RIGBY: Last Roundup was - had put out an album on Rounder. It had taken years to get to that point. But like many bands, that first record took so long, by the time it came out, we were sort of on the verge of splitting up. And so that was the point where I thought, wouldn't it - maybe I should have a baby. And just strangely enough, like, just thinking about it seemed to make it happen. It came true. The next thing I knew, I was pregnant. And I think I thought getting pregnant and having a child would mean that I would, like, put all this foolishness away, you know, and that I would find something real to do with my life and that music was kind of, like, going to, you know, just be this childish thing that I stopped doing. But it actually - it didn't work out that way.

GROSS: No, which is good. I mean, I'm glad you remained in music. So you were on the road performing while you were pregnant. And then after your daughter was born, at some point, you went back on the road occasionally. And, you know, you write that when your husband was on the road and met, like - well, he was out, like, earning money. But when you were out on the road, you felt, like, really bad about it.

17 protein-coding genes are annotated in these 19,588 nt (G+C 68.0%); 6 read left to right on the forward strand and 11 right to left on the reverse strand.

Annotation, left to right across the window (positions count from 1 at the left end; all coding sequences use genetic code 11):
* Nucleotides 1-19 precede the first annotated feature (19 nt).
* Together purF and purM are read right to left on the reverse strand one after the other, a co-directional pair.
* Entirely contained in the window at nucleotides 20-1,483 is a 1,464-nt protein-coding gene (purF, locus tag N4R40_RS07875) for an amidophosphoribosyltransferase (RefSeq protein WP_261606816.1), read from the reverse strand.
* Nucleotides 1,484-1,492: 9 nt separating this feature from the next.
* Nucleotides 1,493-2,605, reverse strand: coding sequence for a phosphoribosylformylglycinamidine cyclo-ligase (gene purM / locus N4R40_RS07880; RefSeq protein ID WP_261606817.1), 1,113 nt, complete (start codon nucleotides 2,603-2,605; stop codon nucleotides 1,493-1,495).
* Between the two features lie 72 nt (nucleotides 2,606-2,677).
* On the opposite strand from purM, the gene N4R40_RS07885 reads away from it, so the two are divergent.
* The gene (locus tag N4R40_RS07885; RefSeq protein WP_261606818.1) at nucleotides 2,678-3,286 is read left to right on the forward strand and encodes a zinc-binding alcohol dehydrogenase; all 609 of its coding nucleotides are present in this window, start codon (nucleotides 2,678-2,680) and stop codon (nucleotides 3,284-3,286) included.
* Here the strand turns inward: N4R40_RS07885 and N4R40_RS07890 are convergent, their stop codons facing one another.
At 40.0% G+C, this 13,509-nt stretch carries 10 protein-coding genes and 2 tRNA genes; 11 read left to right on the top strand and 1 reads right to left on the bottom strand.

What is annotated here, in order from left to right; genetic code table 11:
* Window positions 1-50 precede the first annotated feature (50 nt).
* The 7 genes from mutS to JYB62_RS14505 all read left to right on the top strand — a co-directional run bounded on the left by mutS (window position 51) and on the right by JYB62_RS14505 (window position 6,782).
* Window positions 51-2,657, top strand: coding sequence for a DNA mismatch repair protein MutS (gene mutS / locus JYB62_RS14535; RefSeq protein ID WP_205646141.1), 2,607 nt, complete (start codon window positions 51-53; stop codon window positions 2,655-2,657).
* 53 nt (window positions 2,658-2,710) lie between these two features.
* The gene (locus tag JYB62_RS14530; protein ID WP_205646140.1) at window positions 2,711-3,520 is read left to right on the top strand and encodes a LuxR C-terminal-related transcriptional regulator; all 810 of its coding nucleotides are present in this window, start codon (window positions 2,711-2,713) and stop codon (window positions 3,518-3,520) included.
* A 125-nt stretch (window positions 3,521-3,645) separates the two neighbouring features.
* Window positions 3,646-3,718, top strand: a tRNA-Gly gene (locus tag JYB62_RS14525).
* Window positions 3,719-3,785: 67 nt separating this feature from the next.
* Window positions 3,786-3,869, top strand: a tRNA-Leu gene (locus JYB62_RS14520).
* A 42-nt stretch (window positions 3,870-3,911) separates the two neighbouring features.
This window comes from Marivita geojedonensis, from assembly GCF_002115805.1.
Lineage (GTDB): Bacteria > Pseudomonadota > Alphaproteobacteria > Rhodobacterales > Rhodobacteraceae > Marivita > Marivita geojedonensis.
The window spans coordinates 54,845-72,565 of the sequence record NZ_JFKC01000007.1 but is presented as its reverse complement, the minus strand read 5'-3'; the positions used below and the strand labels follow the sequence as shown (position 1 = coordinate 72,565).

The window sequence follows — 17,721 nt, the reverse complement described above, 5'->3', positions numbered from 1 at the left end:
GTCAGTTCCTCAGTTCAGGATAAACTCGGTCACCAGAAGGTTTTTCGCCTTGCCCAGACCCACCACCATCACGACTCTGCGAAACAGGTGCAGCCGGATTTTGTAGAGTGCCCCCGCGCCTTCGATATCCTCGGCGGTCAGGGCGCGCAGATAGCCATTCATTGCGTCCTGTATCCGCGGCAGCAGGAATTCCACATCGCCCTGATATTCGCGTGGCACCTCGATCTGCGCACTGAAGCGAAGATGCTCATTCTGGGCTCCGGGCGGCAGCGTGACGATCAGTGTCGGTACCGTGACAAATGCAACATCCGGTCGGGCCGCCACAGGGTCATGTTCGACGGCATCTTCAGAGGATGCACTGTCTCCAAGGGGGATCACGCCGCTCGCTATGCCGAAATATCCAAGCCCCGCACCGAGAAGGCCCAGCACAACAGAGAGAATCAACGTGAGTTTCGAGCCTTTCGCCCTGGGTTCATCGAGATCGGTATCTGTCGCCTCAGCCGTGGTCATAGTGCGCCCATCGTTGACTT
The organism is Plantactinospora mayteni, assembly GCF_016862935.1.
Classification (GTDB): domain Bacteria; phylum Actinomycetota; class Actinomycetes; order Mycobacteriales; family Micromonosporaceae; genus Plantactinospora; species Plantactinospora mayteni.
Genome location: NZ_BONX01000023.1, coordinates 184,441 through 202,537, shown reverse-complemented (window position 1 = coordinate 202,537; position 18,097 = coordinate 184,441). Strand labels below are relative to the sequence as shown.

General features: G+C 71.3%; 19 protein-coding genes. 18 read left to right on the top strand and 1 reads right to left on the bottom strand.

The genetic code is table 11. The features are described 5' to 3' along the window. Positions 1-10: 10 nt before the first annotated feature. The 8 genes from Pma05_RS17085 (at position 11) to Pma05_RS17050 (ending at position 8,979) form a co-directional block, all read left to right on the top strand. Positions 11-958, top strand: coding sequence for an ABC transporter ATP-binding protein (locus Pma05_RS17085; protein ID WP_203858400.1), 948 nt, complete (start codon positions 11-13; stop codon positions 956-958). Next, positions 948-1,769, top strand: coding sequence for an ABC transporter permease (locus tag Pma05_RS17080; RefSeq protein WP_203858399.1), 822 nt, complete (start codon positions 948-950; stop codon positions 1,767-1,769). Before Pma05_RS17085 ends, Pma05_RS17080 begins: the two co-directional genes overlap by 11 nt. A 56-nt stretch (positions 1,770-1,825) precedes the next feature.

RIGBY: Well, I felt - well, at first, I just took her with me. And that was pretty wacky because, like, you know, I was with The Shams. And there were three of us girls, and then we'd bring a friend along to kind of keep an eye on my daughter while we were actually onstage. But we were in an un-air-conditioned (ph) van. We had baby food jars floating in a beer cooler of, you know, just, like, melted ice. And just trying to get my daughter to go to sleep at night after a gig was really hard. She would be just so easy while it was all going on, but then she'd kind of react when all the excitement died down and we were all trying to go to sleep. But as things went on and, you know, she started going to preschool and stuff, it was hard. I couldn't really take her with me. I mean, I'd love to go out and play, but I felt like I would miss stuff at home and that she needed me. And I just tried to - was trying to balance it as best I could.